The TLDR: Jessica does things the hard way, reviews baking science 101. For the past three weekends, I've been experimenting with Thai tea flavoring in desserts, brewing straight from whole spices and loose tea leaves - no tea bags! This is the closest I've come to a really satisfying result that has both the flavor and color without the use of dyes, although I'd like to continue tweaking the base milk cake recipe itself to improve texture. (Nerdy ruminations on food science to follow - feel free to skip through and just look at the pictures).
The options for infusing tea into your desserts are as follows: 1) whole tea leaf method, where a few tablespoons of tea leaves are mixed straight into the batter or custard, 2) infuse the butter, or 3) infuse the milk/cream. I found that #1 doesn't release the flavors or colors very strongly and you may end up using more tea to compensate, which is a waste when using good quality product. #2 requires that you melt the butter, which may be fine for some recipes; however, for any dessert where you cream butter and sugar together, this is not suitable. Even if the butter is cooled and re-hardened, it won't cream nearly as well, resulting in an un-aerated cookie or cake. My guess for the reason why: butter is a colloid where insoluble fats are dispersed through liquid, and it's well-understood that melting separates the fat and liquid almost irreversibly. This unstructured, separated mixture does not have the ability to hold air in the same way that cold butter does. (Think about how unstable bubbles in a glass of water are). Does this have any scientific validity? Chemists, please weigh in.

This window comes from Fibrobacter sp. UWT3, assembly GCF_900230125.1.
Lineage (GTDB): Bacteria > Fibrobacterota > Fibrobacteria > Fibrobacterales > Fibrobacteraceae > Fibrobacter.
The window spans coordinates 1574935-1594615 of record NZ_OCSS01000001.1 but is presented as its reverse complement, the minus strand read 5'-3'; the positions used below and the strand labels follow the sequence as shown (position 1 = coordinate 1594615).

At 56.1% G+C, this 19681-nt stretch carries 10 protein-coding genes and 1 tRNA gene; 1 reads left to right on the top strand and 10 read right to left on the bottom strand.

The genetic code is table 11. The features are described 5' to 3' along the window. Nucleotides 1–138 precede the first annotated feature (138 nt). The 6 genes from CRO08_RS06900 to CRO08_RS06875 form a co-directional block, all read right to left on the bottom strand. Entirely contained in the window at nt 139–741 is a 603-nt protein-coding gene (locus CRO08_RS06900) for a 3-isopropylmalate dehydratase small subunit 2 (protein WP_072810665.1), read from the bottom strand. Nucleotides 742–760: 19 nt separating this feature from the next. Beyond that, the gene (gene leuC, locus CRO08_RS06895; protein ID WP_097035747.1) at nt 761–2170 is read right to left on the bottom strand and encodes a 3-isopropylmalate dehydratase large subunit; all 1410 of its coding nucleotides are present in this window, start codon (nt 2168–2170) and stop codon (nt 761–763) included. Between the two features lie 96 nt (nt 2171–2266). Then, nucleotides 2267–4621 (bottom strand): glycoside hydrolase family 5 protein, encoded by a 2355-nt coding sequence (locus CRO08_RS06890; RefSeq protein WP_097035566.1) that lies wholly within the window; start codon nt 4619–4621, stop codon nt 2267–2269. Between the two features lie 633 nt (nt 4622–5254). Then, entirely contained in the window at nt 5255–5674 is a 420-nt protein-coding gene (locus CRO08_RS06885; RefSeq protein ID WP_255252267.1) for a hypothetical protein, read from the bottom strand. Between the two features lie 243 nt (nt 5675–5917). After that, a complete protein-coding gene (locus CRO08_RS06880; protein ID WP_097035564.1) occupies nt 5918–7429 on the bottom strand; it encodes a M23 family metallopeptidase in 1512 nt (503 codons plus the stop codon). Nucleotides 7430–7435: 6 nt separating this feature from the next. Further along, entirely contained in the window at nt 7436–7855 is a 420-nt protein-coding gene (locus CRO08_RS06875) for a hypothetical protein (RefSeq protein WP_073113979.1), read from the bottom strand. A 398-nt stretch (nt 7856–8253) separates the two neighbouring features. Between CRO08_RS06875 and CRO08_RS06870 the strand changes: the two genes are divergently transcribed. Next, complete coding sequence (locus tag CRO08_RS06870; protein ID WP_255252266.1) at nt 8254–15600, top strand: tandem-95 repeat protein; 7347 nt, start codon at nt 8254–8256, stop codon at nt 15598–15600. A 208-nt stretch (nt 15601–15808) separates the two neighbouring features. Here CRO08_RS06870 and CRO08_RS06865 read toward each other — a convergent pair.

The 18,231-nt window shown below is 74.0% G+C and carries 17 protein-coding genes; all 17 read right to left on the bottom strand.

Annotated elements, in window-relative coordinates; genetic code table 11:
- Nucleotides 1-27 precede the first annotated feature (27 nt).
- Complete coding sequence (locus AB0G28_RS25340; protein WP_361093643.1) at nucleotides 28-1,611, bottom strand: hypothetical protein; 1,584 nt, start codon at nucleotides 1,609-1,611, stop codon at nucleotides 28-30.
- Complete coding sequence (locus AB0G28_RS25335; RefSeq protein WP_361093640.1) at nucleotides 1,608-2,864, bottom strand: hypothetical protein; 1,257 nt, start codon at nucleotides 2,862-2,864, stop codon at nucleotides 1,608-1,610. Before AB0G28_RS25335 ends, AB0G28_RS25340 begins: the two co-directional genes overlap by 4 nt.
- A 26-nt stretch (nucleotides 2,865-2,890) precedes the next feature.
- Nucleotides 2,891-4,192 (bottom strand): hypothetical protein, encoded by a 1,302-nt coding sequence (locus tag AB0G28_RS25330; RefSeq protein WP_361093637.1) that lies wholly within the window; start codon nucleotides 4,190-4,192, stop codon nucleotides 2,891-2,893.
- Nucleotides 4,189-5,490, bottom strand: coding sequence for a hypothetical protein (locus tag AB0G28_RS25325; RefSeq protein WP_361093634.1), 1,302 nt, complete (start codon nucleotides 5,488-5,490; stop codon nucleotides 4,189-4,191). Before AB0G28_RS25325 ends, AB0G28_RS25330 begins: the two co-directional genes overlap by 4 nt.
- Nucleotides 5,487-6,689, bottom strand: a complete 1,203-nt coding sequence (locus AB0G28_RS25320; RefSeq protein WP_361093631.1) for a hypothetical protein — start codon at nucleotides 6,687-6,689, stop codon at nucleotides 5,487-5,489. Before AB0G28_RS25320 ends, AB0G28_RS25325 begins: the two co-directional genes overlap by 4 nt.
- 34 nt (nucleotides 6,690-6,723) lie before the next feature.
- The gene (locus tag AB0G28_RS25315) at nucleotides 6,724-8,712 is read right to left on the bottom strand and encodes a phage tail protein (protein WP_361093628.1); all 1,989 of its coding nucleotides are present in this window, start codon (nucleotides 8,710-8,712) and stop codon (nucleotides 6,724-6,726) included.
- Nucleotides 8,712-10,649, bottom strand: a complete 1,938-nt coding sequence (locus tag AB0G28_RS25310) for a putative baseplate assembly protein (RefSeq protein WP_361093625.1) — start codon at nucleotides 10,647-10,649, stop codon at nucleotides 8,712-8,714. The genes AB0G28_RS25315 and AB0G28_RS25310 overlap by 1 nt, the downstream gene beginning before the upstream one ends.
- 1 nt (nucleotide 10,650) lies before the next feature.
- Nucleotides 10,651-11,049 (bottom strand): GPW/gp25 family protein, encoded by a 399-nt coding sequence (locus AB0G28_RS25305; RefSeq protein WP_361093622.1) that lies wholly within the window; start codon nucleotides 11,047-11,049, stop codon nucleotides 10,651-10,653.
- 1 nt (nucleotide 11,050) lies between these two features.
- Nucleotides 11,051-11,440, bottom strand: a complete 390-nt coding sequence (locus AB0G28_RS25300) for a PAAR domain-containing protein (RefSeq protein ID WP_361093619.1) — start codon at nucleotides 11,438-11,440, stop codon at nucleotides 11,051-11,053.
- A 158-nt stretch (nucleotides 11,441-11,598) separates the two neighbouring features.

This left me with option #3: infusing tea leaves and spices into milk. Milk and cream-based dessert options include flan, panna cotta, creme brulee, and milk cake. I tested a Thai tea flan but wasn't impressed by the coloring; it came out a really weak, unappetizing brown hue. To be fair, the tea-infused milk is actually that color, but I had hoped for something a little more vibrant. (Side note: Thai tea is made from Ceylon tea and a variety of added spices... but the tea bags also contain a good amount of food coloring. Ceylon, when brewed, is naturally a little bit reddish-orange, but the color you see in store-bought beverages is highly exaggerated). I figured that panna cotta and creme brulee might have the same issue, so I began looking into some basic milk cake recipes. The extra caramelization you get on the side of the baking dish in a cake typically carries more color oomph.
I wanted to really let the tea flavor shine so I searched for a cake recipe that had the highest proportion of milk to flour. I adapted this recipe, reducing sugar and increasing milk as recommended by some comments (in addition to flavoring the milk as described above). The reduction in sugar is largely because it's just way too sweet with a whopping 2 cups of sugar, but you actually compromise texture if you don't make the milk adjustment. When flour and water are combined, gluten is formed - chewy and strong and delicious in bread but a disaster when in excess in pancakes, muffins, and cakes. Sugar limits this by binding with the liquid molecules, making them unavailable for gluten production. So cutting sugar in half, without any other adjustments, results in a tough cake. Milk has a good amount of fat and lactose which can limit gluten formation, so it's a decent (although imperfect) substitute. Oil can be used as well for the same purpose.